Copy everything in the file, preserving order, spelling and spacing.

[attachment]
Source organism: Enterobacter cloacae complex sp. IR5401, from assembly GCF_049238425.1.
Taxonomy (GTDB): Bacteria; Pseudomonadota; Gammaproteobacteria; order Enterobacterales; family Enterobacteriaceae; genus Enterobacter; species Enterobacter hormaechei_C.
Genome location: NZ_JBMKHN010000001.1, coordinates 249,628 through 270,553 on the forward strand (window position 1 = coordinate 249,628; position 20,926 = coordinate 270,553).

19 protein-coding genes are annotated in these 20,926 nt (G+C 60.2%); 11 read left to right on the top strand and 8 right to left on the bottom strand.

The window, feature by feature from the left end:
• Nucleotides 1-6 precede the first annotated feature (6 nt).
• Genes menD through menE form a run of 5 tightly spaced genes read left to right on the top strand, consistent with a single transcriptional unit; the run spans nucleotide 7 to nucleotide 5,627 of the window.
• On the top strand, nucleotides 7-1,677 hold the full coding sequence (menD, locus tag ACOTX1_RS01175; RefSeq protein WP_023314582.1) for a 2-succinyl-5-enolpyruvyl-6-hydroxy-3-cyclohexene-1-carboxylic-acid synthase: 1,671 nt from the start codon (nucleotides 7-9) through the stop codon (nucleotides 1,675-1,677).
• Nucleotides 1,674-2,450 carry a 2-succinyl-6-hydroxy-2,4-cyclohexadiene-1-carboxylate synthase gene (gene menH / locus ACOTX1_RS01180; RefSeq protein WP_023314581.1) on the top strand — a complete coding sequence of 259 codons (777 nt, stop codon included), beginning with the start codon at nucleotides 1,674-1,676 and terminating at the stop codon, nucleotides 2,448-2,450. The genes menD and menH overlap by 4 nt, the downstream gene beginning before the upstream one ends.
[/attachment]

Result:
Source organism: Enterobacter cloacae complex sp. IR5401, from assembly GCF_049238425.1.
Taxonomy (GTDB): Bacteria; Pseudomonadota; Gammaproteobacteria; order Enterobacterales; family Enterobacteriaceae; genus Enterobacter; species Enterobacter hormaechei_C.
Genome location: NZ_JBMKHN010000001.1, coordinates 249,628 through 270,553 on the forward strand (window position 1 = coordinate 249,628; position 20,926 = coordinate 270,553).

19 protein-coding genes are annotated in these 20,926 nt (G+C 60.2%); 11 read left to right on the top strand and 8 right to left on the bottom strand.

The window, feature by feature from the left end:
• Nucleotides 1-6 precede the first annotated feature (6 nt).
• Genes menD through menE form a run of 5 tightly spaced genes read left to right on the top strand, consistent with a single transcriptional unit; the run spans nucleotide 7 to nucleotide 5,627 of the window.
• On the top strand, nucleotides 7-1,677 hold the full coding sequence (menD, locus tag ACOTX1_RS01175; RefSeq protein WP_023314582.1) for a 2-succinyl-5-enolpyruvyl-6-hydroxy-3-cyclohexene-1-carboxylic-acid synthase: 1,671 nt from the start codon (nucleotides 7-9) through the stop codon (nucleotides 1,675-1,677).
• Nucleotides 1,674-2,450 carry a 2-succinyl-6-hydroxy-2,4-cyclohexadiene-1-carboxylate synthase gene (gene menH / locus ACOTX1_RS01180; RefSeq protein WP_023314581.1) on the top strand — a complete coding sequence of 259 codons (777 nt, stop codon included), beginning with the start codon at nucleotides 1,674-1,676 and terminating at the stop codon, nucleotides 2,448-2,450. The genes menD and menH overlap by 4 nt, the downstream gene beginning before the upstream one ends.